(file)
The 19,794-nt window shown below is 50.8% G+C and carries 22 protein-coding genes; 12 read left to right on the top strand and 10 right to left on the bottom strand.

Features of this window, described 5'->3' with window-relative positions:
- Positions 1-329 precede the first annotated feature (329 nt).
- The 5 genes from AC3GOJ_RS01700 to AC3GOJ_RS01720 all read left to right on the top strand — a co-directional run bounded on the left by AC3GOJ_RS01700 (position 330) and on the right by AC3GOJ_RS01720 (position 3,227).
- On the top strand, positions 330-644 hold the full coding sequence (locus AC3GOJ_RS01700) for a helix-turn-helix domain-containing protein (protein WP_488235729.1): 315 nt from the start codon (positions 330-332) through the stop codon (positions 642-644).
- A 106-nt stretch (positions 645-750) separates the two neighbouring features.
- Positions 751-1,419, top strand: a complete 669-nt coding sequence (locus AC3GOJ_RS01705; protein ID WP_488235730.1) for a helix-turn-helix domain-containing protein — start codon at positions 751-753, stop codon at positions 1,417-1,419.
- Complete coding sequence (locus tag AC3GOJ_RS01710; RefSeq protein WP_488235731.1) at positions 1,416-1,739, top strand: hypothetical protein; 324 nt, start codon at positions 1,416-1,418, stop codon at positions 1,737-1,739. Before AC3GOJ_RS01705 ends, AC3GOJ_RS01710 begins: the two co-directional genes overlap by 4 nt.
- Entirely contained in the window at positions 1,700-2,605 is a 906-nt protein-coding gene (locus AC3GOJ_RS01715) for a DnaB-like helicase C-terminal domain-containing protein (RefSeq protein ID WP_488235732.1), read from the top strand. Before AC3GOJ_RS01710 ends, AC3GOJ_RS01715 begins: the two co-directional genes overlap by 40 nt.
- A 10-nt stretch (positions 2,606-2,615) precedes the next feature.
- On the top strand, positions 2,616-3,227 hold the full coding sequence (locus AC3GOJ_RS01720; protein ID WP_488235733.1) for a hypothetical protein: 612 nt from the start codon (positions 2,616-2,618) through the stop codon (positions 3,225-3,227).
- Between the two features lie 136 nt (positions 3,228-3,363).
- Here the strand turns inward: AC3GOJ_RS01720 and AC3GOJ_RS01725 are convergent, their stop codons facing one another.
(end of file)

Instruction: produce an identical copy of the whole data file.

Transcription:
The 19,794-nt window shown below is 50.8% G+C and carries 22 protein-coding genes; 12 read left to right on the top strand and 10 right to left on the bottom strand.

Features of this window, described 5'->3' with window-relative positions:
- Positions 1-329 precede the first annotated feature (329 nt).
- The 5 genes from AC3GOJ_RS01700 to AC3GOJ_RS01720 all read left to right on the top strand — a co-directional run bounded on the left by AC3GOJ_RS01700 (position 330) and on the right by AC3GOJ_RS01720 (position 3,227).
- On the top strand, positions 330-644 hold the full coding sequence (locus AC3GOJ_RS01700) for a helix-turn-helix domain-containing protein (protein WP_488235729.1): 315 nt from the start codon (positions 330-332) through the stop codon (positions 642-644).
- A 106-nt stretch (positions 645-750) separates the two neighbouring features.
- Positions 751-1,419, top strand: a complete 669-nt coding sequence (locus AC3GOJ_RS01705; protein ID WP_488235730.1) for a helix-turn-helix domain-containing protein — start codon at positions 751-753, stop codon at positions 1,417-1,419.
- Complete coding sequence (locus tag AC3GOJ_RS01710; RefSeq protein WP_488235731.1) at positions 1,416-1,739, top strand: hypothetical protein; 324 nt, start codon at positions 1,416-1,418, stop codon at positions 1,737-1,739. Before AC3GOJ_RS01705 ends, AC3GOJ_RS01710 begins: the two co-directional genes overlap by 4 nt.
- Entirely contained in the window at positions 1,700-2,605 is a 906-nt protein-coding gene (locus AC3GOJ_RS01715) for a DnaB-like helicase C-terminal domain-containing protein (RefSeq protein ID WP_488235732.1), read from the top strand. Before AC3GOJ_RS01710 ends, AC3GOJ_RS01715 begins: the two co-directional genes overlap by 40 nt.
- A 10-nt stretch (positions 2,606-2,615) precedes the next feature.
- On the top strand, positions 2,616-3,227 hold the full coding sequence (locus AC3GOJ_RS01720; protein ID WP_488235733.1) for a hypothetical protein: 612 nt from the start codon (positions 2,616-2,618) through the stop codon (positions 3,225-3,227).
- Between the two features lie 136 nt (positions 3,228-3,363).
- Here the strand turns inward: AC3GOJ_RS01720 and AC3GOJ_RS01725 are convergent, their stop codons facing one another.